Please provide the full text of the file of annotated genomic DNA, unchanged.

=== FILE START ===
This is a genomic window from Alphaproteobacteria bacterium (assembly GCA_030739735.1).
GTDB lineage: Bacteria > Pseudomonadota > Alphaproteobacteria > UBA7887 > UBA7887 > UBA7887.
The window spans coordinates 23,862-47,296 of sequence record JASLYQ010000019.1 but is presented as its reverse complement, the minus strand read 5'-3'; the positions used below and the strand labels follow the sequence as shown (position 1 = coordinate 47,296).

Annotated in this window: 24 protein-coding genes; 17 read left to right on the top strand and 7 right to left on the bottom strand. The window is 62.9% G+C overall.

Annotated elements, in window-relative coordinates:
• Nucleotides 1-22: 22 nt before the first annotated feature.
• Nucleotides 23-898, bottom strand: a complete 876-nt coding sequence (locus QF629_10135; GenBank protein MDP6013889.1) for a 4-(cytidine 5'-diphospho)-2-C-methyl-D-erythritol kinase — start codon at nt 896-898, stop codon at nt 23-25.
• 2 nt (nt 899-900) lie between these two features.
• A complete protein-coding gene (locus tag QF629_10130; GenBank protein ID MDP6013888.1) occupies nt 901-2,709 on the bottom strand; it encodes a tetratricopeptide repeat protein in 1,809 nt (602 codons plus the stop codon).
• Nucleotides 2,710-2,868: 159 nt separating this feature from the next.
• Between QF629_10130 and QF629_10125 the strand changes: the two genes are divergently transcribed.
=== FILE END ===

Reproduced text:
This is a genomic window from Alphaproteobacteria bacterium (assembly GCA_030739735.1).
GTDB lineage: Bacteria > Pseudomonadota > Alphaproteobacteria > UBA7887 > UBA7887 > UBA7887.
The window spans coordinates 23,862-47,296 of sequence record JASLYQ010000019.1 but is presented as its reverse complement, the minus strand read 5'-3'; the positions used below and the strand labels follow the sequence as shown (position 1 = coordinate 47,296).

Annotated in this window: 24 protein-coding genes; 17 read left to right on the top strand and 7 right to left on the bottom strand. The window is 62.9% G+C overall.

Annotated elements, in window-relative coordinates:
• Nucleotides 1-22: 22 nt before the first annotated feature.
• Nucleotides 23-898, bottom strand: a complete 876-nt coding sequence (locus QF629_10135; GenBank protein MDP6013889.1) for a 4-(cytidine 5'-diphospho)-2-C-methyl-D-erythritol kinase — start codon at nt 896-898, stop codon at nt 23-25.
• 2 nt (nt 899-900) lie between these two features.
• A complete protein-coding gene (locus tag QF629_10130; GenBank protein ID MDP6013888.1) occupies nt 901-2,709 on the bottom strand; it encodes a tetratricopeptide repeat protein in 1,809 nt (602 codons plus the stop codon).
• Nucleotides 2,710-2,868: 159 nt separating this feature from the next.
• Between QF629_10130 and QF629_10125 the strand changes: the two genes are divergently transcribed.